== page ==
There will be clearer obligations for residential rental providers (RRPs) to provide and maintain the property in good repair, and in a reasonably fit and suitable condition for occupation, despite the age and character of the property. This reform is intended to address a mistaken belief among some RRPs and their agents that it is unnecessary to undertake repairs to premises that are old and run-down, and that a renter should accept a property in disrepair if they have agreed to pay lower rent.
RRPs will be required to ensure that the rental properties they let out comply with prescribed rental minimum standards. The minimum standards that will be prescribed will include basic, yet critical requirements relating to amenity, safety and privacy, such as:
- a vermin proof rubbish bin
- a functioning toilet
- adequate hot and cold water connections in the kitchen, bathroom and laundry
- external windows that have functioning latches to secure against external entry
- a functioning cooktop, oven, sink and food preparation area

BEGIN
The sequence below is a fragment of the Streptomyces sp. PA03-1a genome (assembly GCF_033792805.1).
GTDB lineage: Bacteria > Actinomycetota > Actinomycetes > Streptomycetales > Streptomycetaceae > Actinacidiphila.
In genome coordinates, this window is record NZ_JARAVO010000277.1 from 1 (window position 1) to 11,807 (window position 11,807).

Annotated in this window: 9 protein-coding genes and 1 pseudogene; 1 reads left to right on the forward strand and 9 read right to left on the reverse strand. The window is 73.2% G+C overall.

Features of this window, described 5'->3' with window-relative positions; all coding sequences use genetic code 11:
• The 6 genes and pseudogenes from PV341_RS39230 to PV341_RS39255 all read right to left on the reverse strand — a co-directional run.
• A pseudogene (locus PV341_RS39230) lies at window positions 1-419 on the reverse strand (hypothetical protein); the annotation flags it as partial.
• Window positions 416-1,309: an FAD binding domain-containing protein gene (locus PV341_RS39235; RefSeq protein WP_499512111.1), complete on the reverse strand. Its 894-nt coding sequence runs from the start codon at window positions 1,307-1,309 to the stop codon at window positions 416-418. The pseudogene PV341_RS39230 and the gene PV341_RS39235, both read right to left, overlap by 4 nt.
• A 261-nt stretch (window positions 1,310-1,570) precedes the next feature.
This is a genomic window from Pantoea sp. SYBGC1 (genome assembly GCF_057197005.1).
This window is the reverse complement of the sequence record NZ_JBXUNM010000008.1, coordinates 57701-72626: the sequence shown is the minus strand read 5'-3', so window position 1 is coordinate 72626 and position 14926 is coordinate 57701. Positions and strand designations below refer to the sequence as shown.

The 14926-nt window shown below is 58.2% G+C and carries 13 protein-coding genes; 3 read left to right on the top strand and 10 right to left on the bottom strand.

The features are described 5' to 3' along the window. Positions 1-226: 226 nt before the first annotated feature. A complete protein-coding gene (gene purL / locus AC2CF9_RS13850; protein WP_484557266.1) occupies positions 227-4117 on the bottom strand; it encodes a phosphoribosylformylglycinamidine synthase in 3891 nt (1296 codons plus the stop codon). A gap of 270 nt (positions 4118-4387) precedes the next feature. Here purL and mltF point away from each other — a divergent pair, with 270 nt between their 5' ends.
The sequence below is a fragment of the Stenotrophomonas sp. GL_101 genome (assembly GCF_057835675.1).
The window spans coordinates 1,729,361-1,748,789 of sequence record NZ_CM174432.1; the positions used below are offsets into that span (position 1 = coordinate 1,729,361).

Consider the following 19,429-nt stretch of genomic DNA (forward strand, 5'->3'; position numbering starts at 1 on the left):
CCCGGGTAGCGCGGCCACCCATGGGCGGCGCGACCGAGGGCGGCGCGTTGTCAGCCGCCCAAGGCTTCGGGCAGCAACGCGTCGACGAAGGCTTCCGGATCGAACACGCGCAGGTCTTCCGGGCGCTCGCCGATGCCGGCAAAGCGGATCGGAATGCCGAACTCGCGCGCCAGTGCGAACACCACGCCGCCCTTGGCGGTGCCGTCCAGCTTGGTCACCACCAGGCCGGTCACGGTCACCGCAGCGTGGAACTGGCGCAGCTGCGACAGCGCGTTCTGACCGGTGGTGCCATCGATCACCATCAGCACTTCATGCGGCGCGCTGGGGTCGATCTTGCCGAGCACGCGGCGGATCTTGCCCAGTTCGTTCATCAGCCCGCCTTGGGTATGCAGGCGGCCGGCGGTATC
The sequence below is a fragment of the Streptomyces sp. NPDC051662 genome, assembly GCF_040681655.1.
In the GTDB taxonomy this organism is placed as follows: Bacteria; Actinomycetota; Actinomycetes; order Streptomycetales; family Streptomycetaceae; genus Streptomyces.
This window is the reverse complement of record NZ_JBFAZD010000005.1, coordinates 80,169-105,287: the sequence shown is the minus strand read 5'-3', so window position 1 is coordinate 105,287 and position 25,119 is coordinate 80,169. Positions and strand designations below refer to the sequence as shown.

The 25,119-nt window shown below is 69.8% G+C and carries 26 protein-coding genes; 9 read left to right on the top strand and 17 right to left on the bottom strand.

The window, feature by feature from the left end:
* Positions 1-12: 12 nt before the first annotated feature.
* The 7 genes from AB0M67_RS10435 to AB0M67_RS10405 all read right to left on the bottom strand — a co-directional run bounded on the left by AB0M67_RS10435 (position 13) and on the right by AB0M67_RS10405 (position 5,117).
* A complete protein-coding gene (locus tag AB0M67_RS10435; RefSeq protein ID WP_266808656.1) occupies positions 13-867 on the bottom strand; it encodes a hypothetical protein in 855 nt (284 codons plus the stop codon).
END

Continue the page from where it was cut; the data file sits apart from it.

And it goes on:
- functioning heating in the property’s main living area
- window coverings to ensure privacy in any room the owner knows is likely to be a bedroom or main living area.
RRPs will be given time to bring their properties up to scratch before the minimum standards come into effect.
The power to prescribe rental minimum standards has been flexible designed, so that it can incorporate standards imposed under other Victorian legislation, such as energy and water efficiency requirements.
If a property does not comply with the prescribed rental minimum standards, the renter can terminate the residential rental agreement before they move in, or they can move in and request compliance as an urgent repair. If the RRP fails to bring property up to standard following the urgent repair request, VCAT can order that the rent be redirected into the Rent Special Account.
Insurance companies commonly require deadlocks as a condition of obtaining full insurance cover, meaning that renters who live in a property without a functioning deadlock may not be eligible for compensation in the event of a burglary. RRPs will be required to ensure that any external doors are secured with a functioning deadlock. Deadlocks on windows are not recommended due to concerns about obstructing access to or from the property in an emergency.